Rental vacancy levels are continuing to rise in these uncertain times. Here, experts offer sound advice to landlords who are finding it difficult to attract or retain renters, including tips on pricing, presentation and welcoming pets.
More people are struggling financially and rental property vacancy levels are continuing to rise, leaving landlords under increasing pressure to find tenants.
While they might have to resolve to work harder than ever to attract tenants, it helps to know why their properties are losing out to others.
“When tenants lose interest in a property, we always ask them to give us a reason,” says Ben Shaw, chief executive of digital property rental agency HouseME. And with data on tens of thousands of users, he has been able to build unique insight into tenant preferences in the rental market.
Read our Property360 digital magazine here
These are some of the main reasons tenants might not choose properties and what landlords can do about it:
Even if property owners have previously found tenants willing to pay their required rent, this does not mean that particular amount is still achievable. A property may be overpriced relative to the current rental market prices.
To compete for precious tenants in the current economy many landlords are dropping their rents, and this means that the average rent for a particular property on offer may be lower than it was previously.
To remedy the situation, Shaw says landlords should spend 15 minutes researching rents asked of similar properties in their neighbourhood by searching on online marketplaces such as Gumtree. Then they should try lower their rent a little to see if they get more responses from prospective tenants.
“This will have the effect of making your property visible to more tenants because many tenants search within a specific price bracket when they browse properties online… Even if it means slightly less income for you during this lease, it won’t be forever.”
Landlords could also be saving themselves the higher costs of their properties standing vacant.
A whopping 96% of tenants indicate that the photos on an advert are the number one factor in their decision to view a property, he says. So, it is worthwhile to use a professional camera – even if you have to borrow one – instead of using a smartphone to snap property shots.
“Make sure all your photos are taken in landscape, and not portrait format, as most property sites are set up to display landscape photos.”
Other advice is to:
◆ Always take the photos during the daytime, if possible during bright weather.
◆ Make sure you have some snaps of the outside, garden or communal facilities, as greenery and open spaces are often appealing.
◆ For indoor photos, spend a bit of time clearing any clutter.
◆ Have plenty of photos from different angles. This will further pique tenants’ curiosity and
increase the number of viewings you’ll get.
Be readily available to host viewings
Shaw says tenants typically look for properties on multiple marketplaces, and even if they express interest in one property, they are also viewing any number of other properties.
In cases where tenants are under time pressure they are more likely to choose a property where the process of viewing and applying moves quickly.
Landlords should make sure they are available to host viewings often so their prospective tenants do not need to wait too long to see their properties.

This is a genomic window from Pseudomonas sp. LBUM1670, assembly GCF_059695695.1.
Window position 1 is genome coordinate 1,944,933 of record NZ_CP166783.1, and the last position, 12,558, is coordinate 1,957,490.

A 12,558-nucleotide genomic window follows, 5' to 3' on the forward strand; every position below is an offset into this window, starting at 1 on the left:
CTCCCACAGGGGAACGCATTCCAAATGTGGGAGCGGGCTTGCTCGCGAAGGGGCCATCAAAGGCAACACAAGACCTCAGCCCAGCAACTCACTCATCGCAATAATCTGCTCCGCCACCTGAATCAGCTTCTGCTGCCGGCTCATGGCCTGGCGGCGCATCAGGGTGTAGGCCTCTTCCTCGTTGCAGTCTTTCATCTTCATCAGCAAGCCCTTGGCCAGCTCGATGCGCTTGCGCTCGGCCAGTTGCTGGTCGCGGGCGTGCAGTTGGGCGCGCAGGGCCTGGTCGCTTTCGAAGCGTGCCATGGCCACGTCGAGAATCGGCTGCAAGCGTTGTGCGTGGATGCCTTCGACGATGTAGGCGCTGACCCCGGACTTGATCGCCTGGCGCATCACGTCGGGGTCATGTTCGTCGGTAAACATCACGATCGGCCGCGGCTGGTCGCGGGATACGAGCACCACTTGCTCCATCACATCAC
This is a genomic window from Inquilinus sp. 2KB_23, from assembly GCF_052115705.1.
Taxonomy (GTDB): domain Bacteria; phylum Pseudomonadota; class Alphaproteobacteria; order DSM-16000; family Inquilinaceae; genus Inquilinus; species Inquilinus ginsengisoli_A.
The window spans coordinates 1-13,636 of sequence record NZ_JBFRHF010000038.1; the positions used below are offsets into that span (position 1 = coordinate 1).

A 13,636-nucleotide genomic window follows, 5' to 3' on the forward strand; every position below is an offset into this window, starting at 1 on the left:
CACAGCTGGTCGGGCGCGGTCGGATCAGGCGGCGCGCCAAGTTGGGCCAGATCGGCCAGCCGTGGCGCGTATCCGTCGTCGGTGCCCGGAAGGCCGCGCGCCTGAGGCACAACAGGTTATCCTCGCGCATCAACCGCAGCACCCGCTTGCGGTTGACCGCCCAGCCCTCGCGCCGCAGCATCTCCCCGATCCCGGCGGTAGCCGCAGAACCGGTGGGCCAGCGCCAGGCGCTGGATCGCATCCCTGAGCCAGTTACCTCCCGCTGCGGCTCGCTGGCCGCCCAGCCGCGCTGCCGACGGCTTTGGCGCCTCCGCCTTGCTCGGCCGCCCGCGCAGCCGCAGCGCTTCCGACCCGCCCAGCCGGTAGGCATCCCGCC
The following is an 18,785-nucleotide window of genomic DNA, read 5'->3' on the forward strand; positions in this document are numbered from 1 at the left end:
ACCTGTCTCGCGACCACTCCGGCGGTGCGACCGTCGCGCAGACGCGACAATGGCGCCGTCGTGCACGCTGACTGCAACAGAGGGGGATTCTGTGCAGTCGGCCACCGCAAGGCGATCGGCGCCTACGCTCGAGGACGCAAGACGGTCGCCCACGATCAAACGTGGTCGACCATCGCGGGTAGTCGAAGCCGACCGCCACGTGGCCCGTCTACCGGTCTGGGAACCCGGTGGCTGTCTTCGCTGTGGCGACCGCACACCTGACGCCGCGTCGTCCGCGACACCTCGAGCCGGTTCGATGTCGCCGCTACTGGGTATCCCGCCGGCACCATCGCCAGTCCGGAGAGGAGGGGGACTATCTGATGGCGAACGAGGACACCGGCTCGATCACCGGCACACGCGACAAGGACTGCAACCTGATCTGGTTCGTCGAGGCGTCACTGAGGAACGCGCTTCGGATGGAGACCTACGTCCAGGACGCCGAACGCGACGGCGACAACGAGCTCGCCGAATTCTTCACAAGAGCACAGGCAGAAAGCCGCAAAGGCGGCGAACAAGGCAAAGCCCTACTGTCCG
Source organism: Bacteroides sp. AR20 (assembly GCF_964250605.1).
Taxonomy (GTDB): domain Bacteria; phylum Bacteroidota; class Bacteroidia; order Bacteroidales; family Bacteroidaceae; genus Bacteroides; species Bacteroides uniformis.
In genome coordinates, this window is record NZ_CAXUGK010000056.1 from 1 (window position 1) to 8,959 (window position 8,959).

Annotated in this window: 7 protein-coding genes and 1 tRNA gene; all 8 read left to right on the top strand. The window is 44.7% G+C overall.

“Remember, every day that you make them wait is a chance for them to fall in love with a
different home. If you are using an agency, expensive or cumbersome application processes can also be a barrier.”
Not being upfront on pet-friendliness
Pet owners are desperate for pet-friendly properties and will often not bother viewing one unless they know beforehand that their pets are welcome, Shaw says.
“Some online marketplaces even allow tenants to filter property listings based on whether pets are allowed or not and they won’t even look at the ads for properties that don’t show up in those search results.”
Landlords who do not mind pets living in their properties must mention this on their adverts. If they forget to, they could miss out on many interested tenants.
“Even if only some pets are allowed (for example, small dogs but not large dogs), it’s worth
mentioning that. Sometimes pet rules are up to the complex your property is in so take the time to find out and adapt your ad accordingly.
“Even if you’re concerned about the damage pets might do to your property, it could still be
worth the cost of repairs (some of which may qualify as being for the tenant’s account) at the end of the lease, in exchange for reliable tenants moving in sooner.”
A frequent reason tenants don’t pick an otherwise gorgeous property is a lack of parking and, unfortunately, this is not always within a landlord’s control.
Even if a property owner cannot offer covered parking it may be worth asking neighbours in
their complex or street if there are any vacant lots for rent.
“That way, if a tenant inquires about parking, you can give them some options instead of being forced to turn them away.”
Property description is vague or too short
Remember, tenants very much judge the book by its cover, and so Shaw says the better landlords describe the property in their adverts, the better.
“Include info like what floor it is on and whether it has a balcony, a view, a lift or security. And describe the neighbourhood: is it close to public transport or shops?
In short, you want your description to amply mention anything that cannot be seen on the photos themselves.”
He adds: “Properties that are well-advertised and well-priced fly off the shelves. You’ll know you’re in a good place if you’ve had at least five responses and one to two viewings within the first week.”